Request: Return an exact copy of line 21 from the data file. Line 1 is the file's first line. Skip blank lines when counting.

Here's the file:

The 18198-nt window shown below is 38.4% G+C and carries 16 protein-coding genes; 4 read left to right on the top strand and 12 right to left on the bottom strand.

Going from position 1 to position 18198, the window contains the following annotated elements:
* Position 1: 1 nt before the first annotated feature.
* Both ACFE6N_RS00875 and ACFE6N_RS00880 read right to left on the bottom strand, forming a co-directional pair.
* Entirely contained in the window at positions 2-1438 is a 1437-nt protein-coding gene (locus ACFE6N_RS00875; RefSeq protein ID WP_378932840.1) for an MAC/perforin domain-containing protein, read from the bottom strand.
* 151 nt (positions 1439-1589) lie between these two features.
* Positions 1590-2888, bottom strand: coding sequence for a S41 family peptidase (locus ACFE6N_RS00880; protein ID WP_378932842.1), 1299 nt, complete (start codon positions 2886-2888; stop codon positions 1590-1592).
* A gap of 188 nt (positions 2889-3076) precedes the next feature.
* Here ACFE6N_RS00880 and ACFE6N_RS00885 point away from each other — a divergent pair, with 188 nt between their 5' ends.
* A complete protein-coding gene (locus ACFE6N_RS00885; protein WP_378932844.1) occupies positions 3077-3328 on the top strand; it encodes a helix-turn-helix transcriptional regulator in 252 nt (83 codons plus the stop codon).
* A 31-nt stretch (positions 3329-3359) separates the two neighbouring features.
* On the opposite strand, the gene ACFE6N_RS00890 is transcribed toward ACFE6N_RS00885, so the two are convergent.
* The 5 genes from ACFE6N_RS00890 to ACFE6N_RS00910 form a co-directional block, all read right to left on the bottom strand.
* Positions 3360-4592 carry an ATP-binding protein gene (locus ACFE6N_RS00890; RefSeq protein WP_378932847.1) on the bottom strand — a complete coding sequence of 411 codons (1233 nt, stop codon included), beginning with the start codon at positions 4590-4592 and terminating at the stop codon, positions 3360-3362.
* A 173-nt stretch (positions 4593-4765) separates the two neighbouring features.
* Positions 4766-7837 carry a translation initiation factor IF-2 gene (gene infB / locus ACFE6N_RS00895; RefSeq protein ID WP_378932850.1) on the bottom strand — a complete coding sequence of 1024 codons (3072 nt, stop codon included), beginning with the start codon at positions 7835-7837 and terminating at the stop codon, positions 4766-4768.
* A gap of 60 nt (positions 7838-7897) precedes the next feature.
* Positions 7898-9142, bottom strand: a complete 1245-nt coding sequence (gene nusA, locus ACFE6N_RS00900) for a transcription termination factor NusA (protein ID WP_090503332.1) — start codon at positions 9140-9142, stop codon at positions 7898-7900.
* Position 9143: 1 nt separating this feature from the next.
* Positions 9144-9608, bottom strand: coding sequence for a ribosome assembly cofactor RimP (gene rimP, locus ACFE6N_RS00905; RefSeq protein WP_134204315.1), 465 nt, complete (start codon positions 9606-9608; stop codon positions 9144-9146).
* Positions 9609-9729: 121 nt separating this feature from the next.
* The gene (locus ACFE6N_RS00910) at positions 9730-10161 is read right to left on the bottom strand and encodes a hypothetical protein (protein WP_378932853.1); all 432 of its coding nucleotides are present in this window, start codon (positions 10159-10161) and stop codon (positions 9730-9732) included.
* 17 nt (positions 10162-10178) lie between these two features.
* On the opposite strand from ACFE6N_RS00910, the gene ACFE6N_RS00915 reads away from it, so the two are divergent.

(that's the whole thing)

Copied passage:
* Positions 9609-9729: 121 nt separating this feature from the next.